Wednesday, 5 October 2016

Nothing New But Thankfully the Same

[This article previously appeared in Barlife Magazine.]

by Anistatia Miller and Jared Brown

When we recently were asked to write about this topic, I admit that I had to lookup what these click words mean: relaxation, zen, wellness. See, before the current era’s trilogy of terms and its predecessor—the New Age lifestyle—the search for self was not so much a trend as a secret society game of Chinese whispers shared amongst a very few. 

Some of my generation have somehow managed to live through decades we thought we would never see—thirty, forty, fifty, sixty. And with that experience behind me I am relieved to see external chaos and crisis is being met with a call for personal sanity. 

My grandparents lived through that same roller coaster of stress, during the 1920s and 1930s, brought on by progress and the demands of a world in chaos. They secretly submerged themselves in theosophy, western yoga (introduced through the Self-Realisation Fellowship), and even zen buddhism. Such free souls lived not at the core of cool, but on the razor’s edge of society. They formed the avant-garde. They were the people who sought an unconventional way to accept their presence in a world gone mad between the world wars and economic crises. Over cigarettes, spirits, and the occasional baked wheatgerm doughnut, they delved deep into these esoteric wonders. They questioned purpose for life as their counterparts rattled in the dark forces of nihilism, anarchy, and drug addiction.

A post-war generation swept such thoughts into a dark pit, finding comfort in mood elevators and stabilisers knocked back with a few therapy sessions with a psychiatrist and the local bar. They commuted to jobs they hated so they could live an expected life. Those people, the parents of my generation, told us how to live the life they had planned for us to live.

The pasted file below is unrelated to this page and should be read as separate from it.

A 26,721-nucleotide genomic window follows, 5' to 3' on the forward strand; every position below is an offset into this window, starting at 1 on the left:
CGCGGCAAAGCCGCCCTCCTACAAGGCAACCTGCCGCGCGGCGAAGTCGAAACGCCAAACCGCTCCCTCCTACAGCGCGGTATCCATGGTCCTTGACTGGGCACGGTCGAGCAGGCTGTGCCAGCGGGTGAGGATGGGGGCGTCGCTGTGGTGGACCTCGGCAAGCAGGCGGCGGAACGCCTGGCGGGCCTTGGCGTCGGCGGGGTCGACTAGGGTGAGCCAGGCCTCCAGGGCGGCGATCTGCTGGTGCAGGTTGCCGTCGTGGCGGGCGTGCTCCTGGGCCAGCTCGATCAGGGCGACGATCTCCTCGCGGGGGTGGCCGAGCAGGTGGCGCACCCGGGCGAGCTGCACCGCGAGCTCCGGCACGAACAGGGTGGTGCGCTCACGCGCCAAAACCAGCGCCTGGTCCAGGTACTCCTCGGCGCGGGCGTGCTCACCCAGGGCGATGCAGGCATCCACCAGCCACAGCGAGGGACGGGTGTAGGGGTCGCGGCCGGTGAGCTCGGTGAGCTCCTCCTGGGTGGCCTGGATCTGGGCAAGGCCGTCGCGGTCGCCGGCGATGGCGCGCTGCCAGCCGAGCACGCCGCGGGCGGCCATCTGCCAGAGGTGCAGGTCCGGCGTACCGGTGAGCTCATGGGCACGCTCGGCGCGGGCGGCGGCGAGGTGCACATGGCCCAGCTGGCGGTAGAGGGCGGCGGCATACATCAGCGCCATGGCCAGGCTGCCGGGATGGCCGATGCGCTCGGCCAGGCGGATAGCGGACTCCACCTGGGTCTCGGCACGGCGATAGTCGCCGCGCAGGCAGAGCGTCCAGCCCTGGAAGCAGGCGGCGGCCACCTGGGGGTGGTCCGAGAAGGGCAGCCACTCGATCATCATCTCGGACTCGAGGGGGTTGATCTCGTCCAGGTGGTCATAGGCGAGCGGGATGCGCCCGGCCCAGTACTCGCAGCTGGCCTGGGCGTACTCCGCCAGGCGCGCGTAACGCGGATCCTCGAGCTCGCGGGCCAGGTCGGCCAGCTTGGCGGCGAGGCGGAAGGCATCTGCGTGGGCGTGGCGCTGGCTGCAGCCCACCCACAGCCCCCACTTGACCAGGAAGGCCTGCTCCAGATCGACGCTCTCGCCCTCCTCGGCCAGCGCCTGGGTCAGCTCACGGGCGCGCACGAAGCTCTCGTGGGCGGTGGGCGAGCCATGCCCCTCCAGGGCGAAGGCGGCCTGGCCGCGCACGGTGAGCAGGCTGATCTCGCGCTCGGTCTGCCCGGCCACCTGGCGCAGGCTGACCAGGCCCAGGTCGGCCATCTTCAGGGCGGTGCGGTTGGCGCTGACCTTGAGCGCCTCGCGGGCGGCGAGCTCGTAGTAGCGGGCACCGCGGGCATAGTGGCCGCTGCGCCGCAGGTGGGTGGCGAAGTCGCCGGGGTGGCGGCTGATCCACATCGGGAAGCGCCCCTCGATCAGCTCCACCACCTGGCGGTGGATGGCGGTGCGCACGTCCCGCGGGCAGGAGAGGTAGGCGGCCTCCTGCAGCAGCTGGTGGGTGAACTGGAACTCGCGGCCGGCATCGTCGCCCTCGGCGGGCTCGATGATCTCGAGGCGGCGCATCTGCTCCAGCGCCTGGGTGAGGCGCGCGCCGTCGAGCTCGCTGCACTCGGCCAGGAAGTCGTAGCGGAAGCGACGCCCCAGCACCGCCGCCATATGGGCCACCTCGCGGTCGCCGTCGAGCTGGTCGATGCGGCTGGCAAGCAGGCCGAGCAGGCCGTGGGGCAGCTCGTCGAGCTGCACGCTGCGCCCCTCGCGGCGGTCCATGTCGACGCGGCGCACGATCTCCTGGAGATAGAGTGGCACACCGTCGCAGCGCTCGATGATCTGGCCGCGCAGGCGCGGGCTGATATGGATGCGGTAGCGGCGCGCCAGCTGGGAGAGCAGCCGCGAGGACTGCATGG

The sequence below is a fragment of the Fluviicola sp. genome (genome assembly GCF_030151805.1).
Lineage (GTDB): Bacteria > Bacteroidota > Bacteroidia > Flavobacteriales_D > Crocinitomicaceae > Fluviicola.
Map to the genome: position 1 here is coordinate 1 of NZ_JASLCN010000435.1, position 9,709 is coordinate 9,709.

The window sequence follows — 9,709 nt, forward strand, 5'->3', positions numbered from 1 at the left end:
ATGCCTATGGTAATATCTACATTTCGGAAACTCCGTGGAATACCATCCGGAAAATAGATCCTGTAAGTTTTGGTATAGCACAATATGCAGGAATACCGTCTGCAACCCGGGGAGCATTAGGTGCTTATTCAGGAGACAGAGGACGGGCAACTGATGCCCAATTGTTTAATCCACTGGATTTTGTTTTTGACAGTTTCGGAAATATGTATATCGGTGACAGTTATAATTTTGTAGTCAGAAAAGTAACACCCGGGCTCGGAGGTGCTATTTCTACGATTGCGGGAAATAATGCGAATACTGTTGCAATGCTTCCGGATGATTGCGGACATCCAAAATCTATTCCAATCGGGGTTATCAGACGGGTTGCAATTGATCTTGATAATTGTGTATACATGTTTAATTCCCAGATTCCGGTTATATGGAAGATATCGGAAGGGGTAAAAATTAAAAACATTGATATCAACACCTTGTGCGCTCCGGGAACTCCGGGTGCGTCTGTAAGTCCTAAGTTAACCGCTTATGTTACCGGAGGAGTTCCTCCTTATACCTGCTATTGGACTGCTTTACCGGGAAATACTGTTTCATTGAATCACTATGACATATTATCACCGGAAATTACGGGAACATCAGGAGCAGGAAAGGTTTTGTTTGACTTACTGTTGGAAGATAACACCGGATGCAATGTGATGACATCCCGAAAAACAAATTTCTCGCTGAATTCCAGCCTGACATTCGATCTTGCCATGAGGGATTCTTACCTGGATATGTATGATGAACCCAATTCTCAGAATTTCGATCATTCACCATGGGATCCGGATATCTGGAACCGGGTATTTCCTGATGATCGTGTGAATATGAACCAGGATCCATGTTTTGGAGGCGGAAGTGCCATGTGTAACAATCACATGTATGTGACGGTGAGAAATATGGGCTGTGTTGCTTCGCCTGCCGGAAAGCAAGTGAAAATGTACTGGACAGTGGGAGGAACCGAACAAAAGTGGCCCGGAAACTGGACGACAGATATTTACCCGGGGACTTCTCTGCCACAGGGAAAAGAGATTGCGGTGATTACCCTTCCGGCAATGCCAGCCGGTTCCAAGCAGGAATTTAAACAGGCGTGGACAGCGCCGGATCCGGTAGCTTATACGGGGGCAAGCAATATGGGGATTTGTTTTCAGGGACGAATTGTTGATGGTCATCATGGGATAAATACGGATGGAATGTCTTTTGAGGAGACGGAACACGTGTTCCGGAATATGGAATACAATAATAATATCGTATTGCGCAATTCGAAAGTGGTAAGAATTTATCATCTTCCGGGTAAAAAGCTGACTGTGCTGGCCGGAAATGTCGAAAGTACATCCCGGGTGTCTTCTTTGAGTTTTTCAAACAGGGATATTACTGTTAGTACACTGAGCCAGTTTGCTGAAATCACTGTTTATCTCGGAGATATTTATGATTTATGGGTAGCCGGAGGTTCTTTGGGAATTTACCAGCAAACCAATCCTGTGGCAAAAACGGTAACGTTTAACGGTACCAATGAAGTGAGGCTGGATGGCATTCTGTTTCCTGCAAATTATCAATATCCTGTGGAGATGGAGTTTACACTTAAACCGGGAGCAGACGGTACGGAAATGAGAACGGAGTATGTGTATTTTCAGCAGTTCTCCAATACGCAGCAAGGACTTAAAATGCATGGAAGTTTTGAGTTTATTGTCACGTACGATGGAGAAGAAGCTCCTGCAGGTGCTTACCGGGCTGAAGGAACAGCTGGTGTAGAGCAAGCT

Natural human reaction ensued as the outside world fell into the chaos of the Cold War, nuclear threats, and economic downturns. We rebelled. At university, we dove deep into impractical degrees—philosophy, archaeology, sociology, art history—as we planned our next sit-in at the administration building and traded notes on our new macrobiotic diet; our personal take on the meanings of the Sutras; our personal experiences with focussed thinking (read: meditation or research or a masters dissertation on pre-Columbian Amazonian cultures).

And now a similar cycle of outer chaos and a desire for inner peace has arisen. But it is a very special moment for those of us in hospitality. We need provide a quantum of solace to the people we serve. It comes from within: the ability to focus on making a drink and serving it with a personal superpower that delivers solace, comfort, cheer, support. It is the essence of zen.

Solace cannot be conveyed if you are hungover, stressed, angry, unsure. Solace does not need to be generated from the latest fitness craze, diet, or psycho-babble fad. It can build up from cooking the perfect egg for yourself and savouring its flavour, aroma, and moment of experience. It can be empowered in taking a reflective walk to search your thoughts and feelings, to discover new points of inspiration. It be recharged from learning your personal patterns for sleeping, eating, and relaxing.

Different from before? In one sense, yes. This time, those of us who seek this inner calm and self-awareness are not on the outskirts of society. We are not even social rebels. We are the salve that soothes a world that needs solace.